It’s Time for a Stay-At-Home Order in South Carolina


South Carolina is one of only 9 states (as of April 3), that have not issued stay-at-home orders. Dr. Anthony S. Fauci, the director of the National Institute of Allergy and Infectious Diseases, said stay-at-home orders should be extended to the entire nation. Experts say the delays in keeping people at home could make areas without restrictions more vulnerable to outbreaks in coming weeks.


Please contact Governor McMaster and urge him to issue a stay-at-home order for South Carolina.

Talking points:

  • Evidence shows that no state, city or county is immune to this virus.
  • Public health experts agree that stay-at-home orders should be nationwide.
  • Areas with stay-at-home orders have significantly reduced local travel.
  • Disease experts say reductions in travel may help to sharply curb the spread of the coronavirus.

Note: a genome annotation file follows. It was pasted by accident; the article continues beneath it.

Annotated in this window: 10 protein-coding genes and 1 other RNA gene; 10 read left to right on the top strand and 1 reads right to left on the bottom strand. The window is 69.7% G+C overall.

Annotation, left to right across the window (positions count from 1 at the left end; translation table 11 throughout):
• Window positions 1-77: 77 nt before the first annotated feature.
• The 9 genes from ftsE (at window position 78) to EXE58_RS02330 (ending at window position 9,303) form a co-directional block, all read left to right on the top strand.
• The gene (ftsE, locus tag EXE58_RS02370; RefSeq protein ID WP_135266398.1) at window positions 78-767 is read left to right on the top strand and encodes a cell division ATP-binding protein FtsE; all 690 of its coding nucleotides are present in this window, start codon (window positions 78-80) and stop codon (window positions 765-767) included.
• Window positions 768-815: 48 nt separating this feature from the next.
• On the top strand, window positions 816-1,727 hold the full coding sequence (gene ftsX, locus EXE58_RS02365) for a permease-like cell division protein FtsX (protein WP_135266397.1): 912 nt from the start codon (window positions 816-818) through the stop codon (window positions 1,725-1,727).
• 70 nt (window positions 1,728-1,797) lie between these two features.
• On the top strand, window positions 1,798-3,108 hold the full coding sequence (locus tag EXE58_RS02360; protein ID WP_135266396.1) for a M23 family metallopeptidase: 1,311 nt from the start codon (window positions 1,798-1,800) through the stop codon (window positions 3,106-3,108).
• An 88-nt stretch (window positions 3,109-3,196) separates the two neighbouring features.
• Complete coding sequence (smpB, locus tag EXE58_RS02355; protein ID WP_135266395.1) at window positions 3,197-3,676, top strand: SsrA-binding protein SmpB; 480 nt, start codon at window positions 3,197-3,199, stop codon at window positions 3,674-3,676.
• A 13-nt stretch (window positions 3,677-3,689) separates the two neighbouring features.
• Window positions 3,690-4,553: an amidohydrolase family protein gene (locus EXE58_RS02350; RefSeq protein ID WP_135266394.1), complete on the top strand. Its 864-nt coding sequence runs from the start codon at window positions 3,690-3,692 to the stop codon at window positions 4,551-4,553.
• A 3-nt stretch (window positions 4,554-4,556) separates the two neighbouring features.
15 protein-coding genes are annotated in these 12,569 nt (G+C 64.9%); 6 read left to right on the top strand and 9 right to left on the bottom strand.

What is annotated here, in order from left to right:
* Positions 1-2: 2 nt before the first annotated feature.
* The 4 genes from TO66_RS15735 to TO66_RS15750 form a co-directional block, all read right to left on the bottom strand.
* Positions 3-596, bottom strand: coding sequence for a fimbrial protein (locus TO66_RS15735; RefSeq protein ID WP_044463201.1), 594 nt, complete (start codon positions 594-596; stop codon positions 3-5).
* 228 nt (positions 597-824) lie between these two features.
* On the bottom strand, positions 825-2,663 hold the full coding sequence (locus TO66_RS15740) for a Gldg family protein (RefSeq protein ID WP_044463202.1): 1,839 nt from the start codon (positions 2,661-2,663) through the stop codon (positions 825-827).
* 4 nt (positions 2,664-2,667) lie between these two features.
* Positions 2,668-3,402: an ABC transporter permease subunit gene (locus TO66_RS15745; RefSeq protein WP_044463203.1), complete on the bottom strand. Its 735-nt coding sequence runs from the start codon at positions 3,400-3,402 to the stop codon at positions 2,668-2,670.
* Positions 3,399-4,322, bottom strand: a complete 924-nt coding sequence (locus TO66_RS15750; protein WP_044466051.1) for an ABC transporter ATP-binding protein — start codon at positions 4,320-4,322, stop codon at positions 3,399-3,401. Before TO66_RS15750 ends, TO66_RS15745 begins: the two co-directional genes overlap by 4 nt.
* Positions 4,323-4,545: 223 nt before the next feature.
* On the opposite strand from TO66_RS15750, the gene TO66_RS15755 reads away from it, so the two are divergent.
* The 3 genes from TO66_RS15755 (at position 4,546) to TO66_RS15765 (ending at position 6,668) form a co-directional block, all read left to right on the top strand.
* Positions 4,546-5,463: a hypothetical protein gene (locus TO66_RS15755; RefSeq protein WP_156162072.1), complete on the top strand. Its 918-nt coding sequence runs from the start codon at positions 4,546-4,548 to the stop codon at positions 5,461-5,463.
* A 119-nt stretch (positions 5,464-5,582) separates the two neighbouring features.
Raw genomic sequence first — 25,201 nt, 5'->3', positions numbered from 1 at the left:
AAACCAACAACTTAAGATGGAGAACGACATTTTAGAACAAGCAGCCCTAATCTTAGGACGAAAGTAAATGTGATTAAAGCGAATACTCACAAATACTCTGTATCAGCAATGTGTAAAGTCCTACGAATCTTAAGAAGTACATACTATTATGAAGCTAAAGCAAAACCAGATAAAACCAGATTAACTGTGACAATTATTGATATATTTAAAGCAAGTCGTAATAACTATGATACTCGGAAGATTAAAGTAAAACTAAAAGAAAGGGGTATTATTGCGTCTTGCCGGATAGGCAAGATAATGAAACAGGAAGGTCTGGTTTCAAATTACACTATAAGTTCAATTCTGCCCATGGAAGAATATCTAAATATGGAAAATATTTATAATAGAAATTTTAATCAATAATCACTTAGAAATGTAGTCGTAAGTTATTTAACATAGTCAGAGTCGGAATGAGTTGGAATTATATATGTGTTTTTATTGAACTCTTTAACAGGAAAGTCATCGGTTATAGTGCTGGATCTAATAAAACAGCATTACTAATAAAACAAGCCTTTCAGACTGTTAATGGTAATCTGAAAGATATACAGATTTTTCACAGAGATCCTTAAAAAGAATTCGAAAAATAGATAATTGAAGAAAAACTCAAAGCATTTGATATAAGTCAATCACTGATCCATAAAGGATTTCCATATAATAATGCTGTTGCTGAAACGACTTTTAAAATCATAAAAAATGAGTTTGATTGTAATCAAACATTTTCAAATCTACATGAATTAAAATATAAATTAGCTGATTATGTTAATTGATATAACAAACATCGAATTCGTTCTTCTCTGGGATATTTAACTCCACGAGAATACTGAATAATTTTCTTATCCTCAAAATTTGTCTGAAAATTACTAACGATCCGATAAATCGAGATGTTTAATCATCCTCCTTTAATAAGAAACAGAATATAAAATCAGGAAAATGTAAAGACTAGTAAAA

Health experts warn that the coronavirus can easily exploit gaps in a state-by-state patchwork of social distancing. Stay-at-home orders have nearly halted travel for most Americans but in places that waited to enact such orders people have continued to travel widely, potentially exposing more people as the coronavirus outbreak accelerates, according to an analysis of cellphone location data by The New York Times.

  • The report on the divide in travel patterns, suggests that Americans in wide swaths of the West, Northeast and Midwest have complied with orders from state and local officials to stay home. Disease experts who reviewed the results say those reductions in travel — to less than a mile a day, on average, from about five miles — may be enough to sharply curb the spread of the coronavirus in those regions, at least for now.
  • In areas where public officials have resisted or delayed stay-at-home orders, people changed their habits far less.
  • Broadly higher levels of travel suggest more contact with others and more chances to spread or contract the disease, researchers said.
  • Counties with lax travel policies risk not only becoming the next hot spots of the disease, but also acting as reservoirs for the virus that reignite infection in places that have tamped it down, they said.
  • Read more

SIAN Contact: Pam Madaio
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